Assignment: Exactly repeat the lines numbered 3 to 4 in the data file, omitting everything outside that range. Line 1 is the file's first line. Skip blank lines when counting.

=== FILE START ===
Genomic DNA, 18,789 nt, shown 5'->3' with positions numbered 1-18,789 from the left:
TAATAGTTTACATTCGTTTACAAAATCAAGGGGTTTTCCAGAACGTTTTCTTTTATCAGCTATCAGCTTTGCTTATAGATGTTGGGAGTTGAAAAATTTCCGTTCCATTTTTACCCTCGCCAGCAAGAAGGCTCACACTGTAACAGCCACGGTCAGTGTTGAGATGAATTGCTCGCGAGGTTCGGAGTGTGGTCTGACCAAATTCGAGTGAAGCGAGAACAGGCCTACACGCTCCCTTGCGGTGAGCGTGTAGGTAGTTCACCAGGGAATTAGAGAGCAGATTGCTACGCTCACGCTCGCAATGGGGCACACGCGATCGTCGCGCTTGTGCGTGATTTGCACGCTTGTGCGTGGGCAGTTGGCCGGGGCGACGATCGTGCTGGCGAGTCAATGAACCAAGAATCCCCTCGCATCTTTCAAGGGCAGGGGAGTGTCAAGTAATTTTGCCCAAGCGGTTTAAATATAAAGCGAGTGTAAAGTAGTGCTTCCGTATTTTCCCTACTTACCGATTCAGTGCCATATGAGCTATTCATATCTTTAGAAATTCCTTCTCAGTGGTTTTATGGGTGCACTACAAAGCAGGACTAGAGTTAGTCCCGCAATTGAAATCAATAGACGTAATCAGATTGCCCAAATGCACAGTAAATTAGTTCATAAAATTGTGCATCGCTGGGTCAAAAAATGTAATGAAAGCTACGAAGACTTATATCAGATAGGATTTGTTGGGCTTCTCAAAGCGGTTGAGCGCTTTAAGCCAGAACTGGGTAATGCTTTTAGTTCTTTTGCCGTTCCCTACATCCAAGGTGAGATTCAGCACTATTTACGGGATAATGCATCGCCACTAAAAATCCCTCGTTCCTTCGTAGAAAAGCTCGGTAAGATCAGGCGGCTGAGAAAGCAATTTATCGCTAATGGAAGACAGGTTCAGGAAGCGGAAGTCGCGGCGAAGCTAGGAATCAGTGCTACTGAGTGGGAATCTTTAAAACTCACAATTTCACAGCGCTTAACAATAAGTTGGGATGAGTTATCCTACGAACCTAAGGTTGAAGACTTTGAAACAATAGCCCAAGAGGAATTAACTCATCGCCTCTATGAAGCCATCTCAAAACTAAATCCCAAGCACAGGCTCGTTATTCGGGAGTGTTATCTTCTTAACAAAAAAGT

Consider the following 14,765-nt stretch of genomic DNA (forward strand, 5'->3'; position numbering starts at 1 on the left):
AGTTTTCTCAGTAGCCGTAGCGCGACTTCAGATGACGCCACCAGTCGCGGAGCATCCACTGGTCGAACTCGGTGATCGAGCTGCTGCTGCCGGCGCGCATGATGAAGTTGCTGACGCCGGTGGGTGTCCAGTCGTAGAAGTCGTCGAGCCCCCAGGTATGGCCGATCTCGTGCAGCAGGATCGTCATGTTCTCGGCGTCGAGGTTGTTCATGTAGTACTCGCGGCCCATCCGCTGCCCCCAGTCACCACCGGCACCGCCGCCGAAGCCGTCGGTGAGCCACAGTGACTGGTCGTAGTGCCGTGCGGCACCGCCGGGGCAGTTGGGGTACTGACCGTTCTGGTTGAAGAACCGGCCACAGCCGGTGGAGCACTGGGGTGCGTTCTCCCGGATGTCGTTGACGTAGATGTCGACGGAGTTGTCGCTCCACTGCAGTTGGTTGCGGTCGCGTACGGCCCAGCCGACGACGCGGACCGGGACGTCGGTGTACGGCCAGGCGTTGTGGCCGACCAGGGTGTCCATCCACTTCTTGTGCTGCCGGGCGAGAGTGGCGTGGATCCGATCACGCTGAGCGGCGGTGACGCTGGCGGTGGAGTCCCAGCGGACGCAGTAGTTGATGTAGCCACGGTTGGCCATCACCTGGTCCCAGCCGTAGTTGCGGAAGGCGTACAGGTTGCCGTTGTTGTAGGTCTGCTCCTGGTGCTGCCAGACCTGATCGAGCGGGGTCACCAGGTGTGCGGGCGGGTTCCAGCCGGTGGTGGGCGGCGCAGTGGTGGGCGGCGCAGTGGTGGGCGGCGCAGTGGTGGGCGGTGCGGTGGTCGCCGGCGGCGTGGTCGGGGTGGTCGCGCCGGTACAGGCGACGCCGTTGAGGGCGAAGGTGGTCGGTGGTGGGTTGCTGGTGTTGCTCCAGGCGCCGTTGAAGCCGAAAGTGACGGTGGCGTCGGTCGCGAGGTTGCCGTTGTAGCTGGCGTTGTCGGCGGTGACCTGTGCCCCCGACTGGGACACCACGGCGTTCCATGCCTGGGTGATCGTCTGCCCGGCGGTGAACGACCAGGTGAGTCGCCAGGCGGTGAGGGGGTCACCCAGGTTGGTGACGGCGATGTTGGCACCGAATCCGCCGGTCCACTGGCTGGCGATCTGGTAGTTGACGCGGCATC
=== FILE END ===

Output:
Consider the following 14,765-nt stretch of genomic DNA (forward strand, 5'->3'; position numbering starts at 1 on the left):
AGTTTTCTCAGTAGCCGTAGCGCGACTTCAGATGACGCCACCAGTCGCGGAGCATCCACTGGTCGAACTCGGTGATCGAGCTGCTGCTGCCGGCGCGCATGATGAAGTTGCTGACGCCGGTGGGTGTCCAGTCGTAGAAGTCGTCGAGCCCCCAGGTATGGCCGATCTCGTGCAGCAGGATCGTCATGTTCTCGGCGTCGAGGTTGTTCATGTAGTACTCGCGGCCCATCCGCTGCCCCCAGTCACCACCGGCACCGCCGCCGAAGCCGTCGGTGAGCCACAGTGACTGGTCGTAGTGCCGTGCGGCACCGCCGGGGCAGTTGGGGTACTGACCGTTCTGGTTGAAGAACCGGCCACAGCCGGTGGAGCACTGGGGTGCGTTCTCCCGGATGTCGTTGACGTAGATGTCGACGGAGTTGTCGCTCCACTGCAGTTGGTTGCGGTCGCGTACGGCCCAGCCGACGACGCGGACCGGGACGTCGGTGTACGGCCAGGCGTTGTGGCCGACCAGGGTGTCCATCCACTTCTTGTGCTGCCGGGCGAGAGTGGCGTGGATCCGATCACGCTGAGCGGCGGTGACGCTGGCGGTGGAGTCCCAGCGGACGCAGTAGTTGATGTAGCCACGGTTGGCCATCACCTGGTCCCAGCCGTAGTTGCGGAAGGCGTACAGGTTGCCGTTGTTGTAGGTCTGCTCCTGGTGCTGCCAGACCTGATCGAGCGGGGTCACCAGGTGTGCGGGCGGGTTCCAGCCGGTGGTGGGCGGCGCAGTGGTGGGCGGCGCAGTGGTGGGCGGCGCAGTGGTGGGCGGTGCGGTGGTCGCCGGCGGCGTGGTCGGGGTGGTCGCGCCGGTACAGGCGACGCCGTTGAGGGCGAAGGTGGTCGGTGGTGGGTTGCTGGTGTTGCTCCAGGCGCCGTTGAAGCCGAAAGTGACGGTGGCGTCGGTCGCGAGGTTGCCGTTGTAGCTGGCGTTGTCGGCGGTGACCTGTGCCCCCGACTGGGACACCACGGCGTTCCATGCCTGGGTGATCGTCTGCCCGGCGGTGAACGACCAGGTGAGTCGCCAGGCGGTGAGGGGGTCACCCAGGTTGGTGACGGCGATGTTGGCACCGAATCCGCCGGTCCACTGGCTGGCGATCTGGTAGTTGACGCGGCATC